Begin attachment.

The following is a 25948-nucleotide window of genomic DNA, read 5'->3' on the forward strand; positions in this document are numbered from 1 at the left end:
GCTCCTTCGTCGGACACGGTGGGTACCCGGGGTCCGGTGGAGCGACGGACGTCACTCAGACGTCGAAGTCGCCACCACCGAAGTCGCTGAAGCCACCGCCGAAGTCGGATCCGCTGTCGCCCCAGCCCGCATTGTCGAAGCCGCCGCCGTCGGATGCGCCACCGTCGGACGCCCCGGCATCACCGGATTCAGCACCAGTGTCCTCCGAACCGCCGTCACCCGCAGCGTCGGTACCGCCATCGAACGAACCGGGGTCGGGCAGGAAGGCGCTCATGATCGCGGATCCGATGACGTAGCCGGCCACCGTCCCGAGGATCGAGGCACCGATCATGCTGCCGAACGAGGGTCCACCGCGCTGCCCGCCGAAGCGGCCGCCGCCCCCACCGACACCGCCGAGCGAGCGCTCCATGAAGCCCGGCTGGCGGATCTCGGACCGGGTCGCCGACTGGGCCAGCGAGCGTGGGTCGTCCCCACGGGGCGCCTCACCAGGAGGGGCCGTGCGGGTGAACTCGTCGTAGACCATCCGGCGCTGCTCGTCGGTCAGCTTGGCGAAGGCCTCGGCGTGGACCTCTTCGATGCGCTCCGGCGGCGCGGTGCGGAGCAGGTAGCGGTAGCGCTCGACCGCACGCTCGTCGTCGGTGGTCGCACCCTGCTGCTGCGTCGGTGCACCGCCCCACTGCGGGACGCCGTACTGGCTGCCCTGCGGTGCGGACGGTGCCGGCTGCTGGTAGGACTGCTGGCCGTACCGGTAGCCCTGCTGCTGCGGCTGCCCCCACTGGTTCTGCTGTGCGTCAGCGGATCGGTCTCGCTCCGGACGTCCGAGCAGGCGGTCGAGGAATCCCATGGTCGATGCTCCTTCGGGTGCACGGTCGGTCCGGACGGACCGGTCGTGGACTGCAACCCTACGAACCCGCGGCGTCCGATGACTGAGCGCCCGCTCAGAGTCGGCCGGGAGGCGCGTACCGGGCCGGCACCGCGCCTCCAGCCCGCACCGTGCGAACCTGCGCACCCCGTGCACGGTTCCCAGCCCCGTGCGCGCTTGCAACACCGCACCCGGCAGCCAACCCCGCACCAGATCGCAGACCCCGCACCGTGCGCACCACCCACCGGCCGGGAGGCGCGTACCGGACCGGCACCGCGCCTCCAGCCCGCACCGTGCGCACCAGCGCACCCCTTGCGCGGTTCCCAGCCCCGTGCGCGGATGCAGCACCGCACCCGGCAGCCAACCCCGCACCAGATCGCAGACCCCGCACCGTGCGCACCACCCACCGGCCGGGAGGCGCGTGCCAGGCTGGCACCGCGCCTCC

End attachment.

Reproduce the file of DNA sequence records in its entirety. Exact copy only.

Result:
The following is a 25948-nucleotide window of genomic DNA, read 5'->3' on the forward strand; positions in this document are numbered from 1 at the left end:
GCTCCTTCGTCGGACACGGTGGGTACCCGGGGTCCGGTGGAGCGACGGACGTCACTCAGACGTCGAAGTCGCCACCACCGAAGTCGCTGAAGCCACCGCCGAAGTCGGATCCGCTGTCGCCCCAGCCCGCATTGTCGAAGCCGCCGCCGTCGGATGCGCCACCGTCGGACGCCCCGGCATCACCGGATTCAGCACCAGTGTCCTCCGAACCGCCGTCACCCGCAGCGTCGGTACCGCCATCGAACGAACCGGGGTCGGGCAGGAAGGCGCTCATGATCGCGGATCCGATGACGTAGCCGGCCACCGTCCCGAGGATCGAGGCACCGATCATGCTGCCGAACGAGGGTCCACCGCGCTGCCCGCCGAAGCGGCCGCCGCCCCCACCGACACCGCCGAGCGAGCGCTCCATGAAGCCCGGCTGGCGGATCTCGGACCGGGTCGCCGACTGGGCCAGCGAGCGTGGGTCGTCCCCACGGGGCGCCTCACCAGGAGGGGCCGTGCGGGTGAACTCGTCGTAGACCATCCGGCGCTGCTCGTCGGTCAGCTTGGCGAAGGCCTCGGCGTGGACCTCTTCGATGCGCTCCGGCGGCGCGGTGCGGAGCAGGTAGCGGTAGCGCTCGACCGCACGCTCGTCGTCGGTGGTCGCACCCTGCTGCTGCGTCGGTGCACCGCCCCACTGCGGGACGCCGTACTGGCTGCCCTGCGGTGCGGACGGTGCCGGCTGCTGGTAGGACTGCTGGCCGTACCGGTAGCCCTGCTGCTGCGGCTGCCCCCACTGGTTCTGCTGTGCGTCAGCGGATCGGTCTCGCTCCGGACGTCCGAGCAGGCGGTCGAGGAATCCCATGGTCGATGCTCCTTCGGGTGCACGGTCGGTCCGGACGGACCGGTCGTGGACTGCAACCCTACGAACCCGCGGCGTCCGATGACTGAGCGCCCGCTCAGAGTCGGCCGGGAGGCGCGTACCGGGCCGGCACCGCGCCTCCAGCCCGCACCGTGCGAACCTGCGCACCCCGTGCACGGTTCCCAGCCCCGTGCGCGCTTGCAACACCGCACCCGGCAGCCAACCCCGCACCAGATCGCAGACCCCGCACCGTGCGCACCACCCACCGGCCGGGAGGCGCGTACCGGACCGGCACCGCGCCTCCAGCCCGCACCGTGCGCACCAGCGCACCCCTTGCGCGGTTCCCAGCCCCGTGCGCGGATGCAGCACCGCACCCGGCAGCCAACCCCGCACCAGATCGCAGACCCCGCACCGTGCGCACCACCCACCGGCCGGGAGGCGCGTGCCAGGCTGGCACCGCGCCTCC